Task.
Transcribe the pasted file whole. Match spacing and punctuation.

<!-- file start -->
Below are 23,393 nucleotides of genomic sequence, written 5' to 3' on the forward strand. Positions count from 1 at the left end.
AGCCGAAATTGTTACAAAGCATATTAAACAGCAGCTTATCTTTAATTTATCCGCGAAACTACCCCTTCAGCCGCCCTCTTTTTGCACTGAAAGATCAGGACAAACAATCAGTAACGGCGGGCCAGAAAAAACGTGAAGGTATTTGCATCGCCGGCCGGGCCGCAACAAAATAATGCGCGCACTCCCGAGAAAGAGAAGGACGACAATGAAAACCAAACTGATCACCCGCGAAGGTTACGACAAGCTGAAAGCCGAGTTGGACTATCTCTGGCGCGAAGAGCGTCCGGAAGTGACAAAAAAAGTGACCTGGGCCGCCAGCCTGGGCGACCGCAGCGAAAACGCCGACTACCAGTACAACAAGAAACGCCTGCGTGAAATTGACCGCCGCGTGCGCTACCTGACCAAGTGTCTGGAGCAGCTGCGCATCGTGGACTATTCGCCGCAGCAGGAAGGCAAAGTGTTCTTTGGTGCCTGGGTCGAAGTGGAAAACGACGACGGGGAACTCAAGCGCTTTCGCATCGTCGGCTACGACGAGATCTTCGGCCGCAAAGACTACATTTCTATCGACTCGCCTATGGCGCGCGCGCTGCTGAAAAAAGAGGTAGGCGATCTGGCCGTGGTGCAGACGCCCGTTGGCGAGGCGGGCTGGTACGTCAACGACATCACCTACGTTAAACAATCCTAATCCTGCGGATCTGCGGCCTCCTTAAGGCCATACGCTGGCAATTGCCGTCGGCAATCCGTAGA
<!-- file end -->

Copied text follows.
Below are 23,393 nucleotides of genomic sequence, written 5' to 3' on the forward strand. Positions count from 1 at the left end.
AGCCGAAATTGTTACAAAGCATATTAAACAGCAGCTTATCTTTAATTTATCCGCGAAACTACCCCTTCAGCCGCCCTCTTTTTGCACTGAAAGATCAGGACAAACAATCAGTAACGGCGGGCCAGAAAAAACGTGAAGGTATTTGCATCGCCGGCCGGGCCGCAACAAAATAATGCGCGCACTCCCGAGAAAGAGAAGGACGACAATGAAAACCAAACTGATCACCCGCGAAGGTTACGACAAGCTGAAAGCCGAGTTGGACTATCTCTGGCGCGAAGAGCGTCCGGAAGTGACAAAAAAAGTGACCTGGGCCGCCAGCCTGGGCGACCGCAGCGAAAACGCCGACTACCAGTACAACAAGAAACGCCTGCGTGAAATTGACCGCCGCGTGCGCTACCTGACCAAGTGTCTGGAGCAGCTGCGCATCGTGGACTATTCGCCGCAGCAGGAAGGCAAAGTGTTCTTTGGTGCCTGGGTCGAAGTGGAAAACGACGACGGGGAACTCAAGCGCTTTCGCATCGTCGGCTACGACGAGATCTTCGGCCGCAAAGACTACATTTCTATCGACTCGCCTATGGCGCGCGCGCTGCTGAAAAAAGAGGTAGGCGATCTGGCCGTGGTGCAGACGCCCGTTGGCGAGGCGGGCTGGTACGTCAACGACATCACCTACGTTAAACAATCCTAATCCTGCGGATCTGCGGCCTCCTTAAGGCCATACGCTGGCAATTGCCGTCGGCAATCCGTAGA